600 Animals Seized from Unlicensed NC Shelter

The state of NC has known for years that a private shelter in Hoke Co was being operated so far below minimum acceptable standards that animals were suffering.  Animals at the Haven were not receiving necessary veterinary care, food, water, exercise, or socialization – and there were way too many for the small number of staff to take proper care of.  During the state’s October 2009 inspection, there were more than 1300 animals at the facility:

Portion of a 2009 inspection of the Haven by the state of NC
Portion of a 2009 inspection of the Haven by the state of NC

State inspectors took dozens of photos documenting neglect during their October 2013 visit to the Haven.  Animals were stacked in dirty cages everywhere including the “isolation” area, inside the dog runs, in the barn and in a lean-to:

Some animals were sick, others were left without food and/or water:

So it would have come as a surprise to no one at the state level when the Hoke County Sheriff’s Office executed a search warrant at the Haven yesterday pursuant to public complaints. The ASPCA was brought in. More than 600 animals have been seized:

“You’ve got animals out here with open wounds…obvious skin conditions…animals that appear to be malnourished,” [Capt. John] Kivett said.

According to the ASPCA, the animals were kept in dirty kennels, cages, outdoor pens and paddocks, many without protection from the elements.

The owners have been charged with animal cruelty and possession of a controlled substance used for animals. Additional charges are likely as the investigation continues.

Thank you to the complainers for not giving up on the animals and to the local authorities for taking action. I dread to think how many more years the state would have kept documenting the suffering of animals at this place without doing anything to help.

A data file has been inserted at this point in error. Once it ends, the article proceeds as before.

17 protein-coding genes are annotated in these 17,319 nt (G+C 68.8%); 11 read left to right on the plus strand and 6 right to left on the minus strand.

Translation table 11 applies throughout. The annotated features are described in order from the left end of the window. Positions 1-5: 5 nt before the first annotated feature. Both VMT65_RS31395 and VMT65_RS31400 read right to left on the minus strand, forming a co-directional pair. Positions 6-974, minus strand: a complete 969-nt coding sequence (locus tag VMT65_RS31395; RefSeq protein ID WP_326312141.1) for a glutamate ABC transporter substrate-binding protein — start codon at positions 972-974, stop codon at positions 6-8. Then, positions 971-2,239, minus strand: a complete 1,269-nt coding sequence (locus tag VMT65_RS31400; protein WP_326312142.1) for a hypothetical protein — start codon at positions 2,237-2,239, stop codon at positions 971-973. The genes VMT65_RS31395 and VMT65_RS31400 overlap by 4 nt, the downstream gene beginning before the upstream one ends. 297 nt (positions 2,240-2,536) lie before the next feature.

(Thanks Lisa for the links.)

13 thoughts on “600 Animals Seized from Unlicensed NC Shelter

  1. I don’t represent The Haven & have no direct knowledge but let me make a few general observations. This situation is only one example of a crisis in the rescue movement, which has grown enormously in scope & effectiveness but is also suffering severe growing pains.
    The easy response is to demonize these individuals & accuse them of wanton cruelty, but that oversimplifies things. The basic problem is the failure of society to recognize animal worth and act accordingly by allocating resources of time and money to secure their needs. For better or worse, a few individuals take it upon themselves to try to solve this on their own — maybe they’re neurotic, maybe they’re maladjusted, maybe they have a messiah complex, who knows? But I think it does a disservice to the issue to dismiss them as intentionally cruel. For what it’s worth, we know that many rescuers of varying degrees of skill got their start in reacting to bad situations at their local public animal control facilities. Does the thrill of saving an animal from these places become addictive?
    Major social movements go through a lot of fumbling as they try to organize & maybe even self-regulate. Is there a place for organizing rescues or is this an activity that likes to stay individual and private? Is there a way to help rescuers who have gotten in over their heads? The documented cases of suicide among rescuers make this an urgent question.
    We need to start thinking creatively about rescue and its problems.

    1. Is it a crisis in the rescue movement, or is it just another manifestation of mental illness?

      Because in hoarding cases, intention is rarely there, but the cruelty exists. Nearly everyone agrees that it is a manifestation of mental illness and that ongoing intervention is the only way to stop it.

      Here we have a “rescue” in way over their heads for more than a DECADE. The state knew it and tut tutted it, but did sod all to stop it. My question is why didn’t they stop it? These people weren’t even licensed, yet continued to do what they do year in and year out. Why?

      I don’t think that the rescue movement is the problem so much as the institutional acceptance of shelters being shitholes. The county run shelters that are falling apart, have no heat or a/c, leave animals out in pens without food/water/shelter are accepted by the state with a shrug and “they’re doing a tough job with no resources” and a dismissive wave as they pull out the driveway. I think that their level of expectations are appallingly low as a result and they see something like this and it’s just more of the same.